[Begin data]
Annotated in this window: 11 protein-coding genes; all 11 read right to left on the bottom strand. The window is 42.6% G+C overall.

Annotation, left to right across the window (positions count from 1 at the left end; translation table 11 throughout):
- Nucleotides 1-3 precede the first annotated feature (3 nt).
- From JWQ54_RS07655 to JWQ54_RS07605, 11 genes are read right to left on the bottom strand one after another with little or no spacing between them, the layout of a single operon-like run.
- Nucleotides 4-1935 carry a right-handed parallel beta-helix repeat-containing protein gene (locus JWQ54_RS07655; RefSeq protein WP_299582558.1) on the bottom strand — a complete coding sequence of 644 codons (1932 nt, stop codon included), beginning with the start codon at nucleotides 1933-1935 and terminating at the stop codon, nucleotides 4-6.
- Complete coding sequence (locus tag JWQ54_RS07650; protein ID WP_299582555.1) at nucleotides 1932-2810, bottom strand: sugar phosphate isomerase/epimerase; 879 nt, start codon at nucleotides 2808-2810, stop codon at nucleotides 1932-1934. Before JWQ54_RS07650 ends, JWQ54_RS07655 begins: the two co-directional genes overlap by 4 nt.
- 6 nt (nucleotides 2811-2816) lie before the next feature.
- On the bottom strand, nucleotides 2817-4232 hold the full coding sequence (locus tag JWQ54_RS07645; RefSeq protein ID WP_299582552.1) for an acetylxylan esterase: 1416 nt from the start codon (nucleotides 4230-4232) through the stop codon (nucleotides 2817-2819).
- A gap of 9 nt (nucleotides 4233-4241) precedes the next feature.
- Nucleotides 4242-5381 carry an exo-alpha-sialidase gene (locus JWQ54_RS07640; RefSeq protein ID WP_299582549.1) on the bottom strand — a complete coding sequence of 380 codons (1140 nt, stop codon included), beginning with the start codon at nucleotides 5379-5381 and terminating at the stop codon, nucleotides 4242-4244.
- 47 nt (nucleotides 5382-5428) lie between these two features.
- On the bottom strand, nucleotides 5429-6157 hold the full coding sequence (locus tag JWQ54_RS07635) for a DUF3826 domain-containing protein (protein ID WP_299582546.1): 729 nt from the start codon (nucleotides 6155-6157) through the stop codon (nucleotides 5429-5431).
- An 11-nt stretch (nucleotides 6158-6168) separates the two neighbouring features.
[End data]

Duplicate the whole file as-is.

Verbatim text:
Annotated in this window: 11 protein-coding genes; all 11 read right to left on the bottom strand. The window is 42.6% G+C overall.

Annotation, left to right across the window (positions count from 1 at the left end; translation table 11 throughout):
- Nucleotides 1-3 precede the first annotated feature (3 nt).
- From JWQ54_RS07655 to JWQ54_RS07605, 11 genes are read right to left on the bottom strand one after another with little or no spacing between them, the layout of a single operon-like run.
- Nucleotides 4-1935 carry a right-handed parallel beta-helix repeat-containing protein gene (locus JWQ54_RS07655; RefSeq protein WP_299582558.1) on the bottom strand — a complete coding sequence of 644 codons (1932 nt, stop codon included), beginning with the start codon at nucleotides 1933-1935 and terminating at the stop codon, nucleotides 4-6.
- Complete coding sequence (locus tag JWQ54_RS07650; protein ID WP_299582555.1) at nucleotides 1932-2810, bottom strand: sugar phosphate isomerase/epimerase; 879 nt, start codon at nucleotides 2808-2810, stop codon at nucleotides 1932-1934. Before JWQ54_RS07650 ends, JWQ54_RS07655 begins: the two co-directional genes overlap by 4 nt.
- 6 nt (nucleotides 2811-2816) lie before the next feature.
- On the bottom strand, nucleotides 2817-4232 hold the full coding sequence (locus tag JWQ54_RS07645; RefSeq protein ID WP_299582552.1) for an acetylxylan esterase: 1416 nt from the start codon (nucleotides 4230-4232) through the stop codon (nucleotides 2817-2819).
- A gap of 9 nt (nucleotides 4233-4241) precedes the next feature.
- Nucleotides 4242-5381 carry an exo-alpha-sialidase gene (locus JWQ54_RS07640; RefSeq protein ID WP_299582549.1) on the bottom strand — a complete coding sequence of 380 codons (1140 nt, stop codon included), beginning with the start codon at nucleotides 5379-5381 and terminating at the stop codon, nucleotides 4242-4244.
- 47 nt (nucleotides 5382-5428) lie between these two features.
- On the bottom strand, nucleotides 5429-6157 hold the full coding sequence (locus tag JWQ54_RS07635) for a DUF3826 domain-containing protein (protein ID WP_299582546.1): 729 nt from the start codon (nucleotides 6155-6157) through the stop codon (nucleotides 5429-5431).
- An 11-nt stretch (nucleotides 6158-6168) separates the two neighbouring features.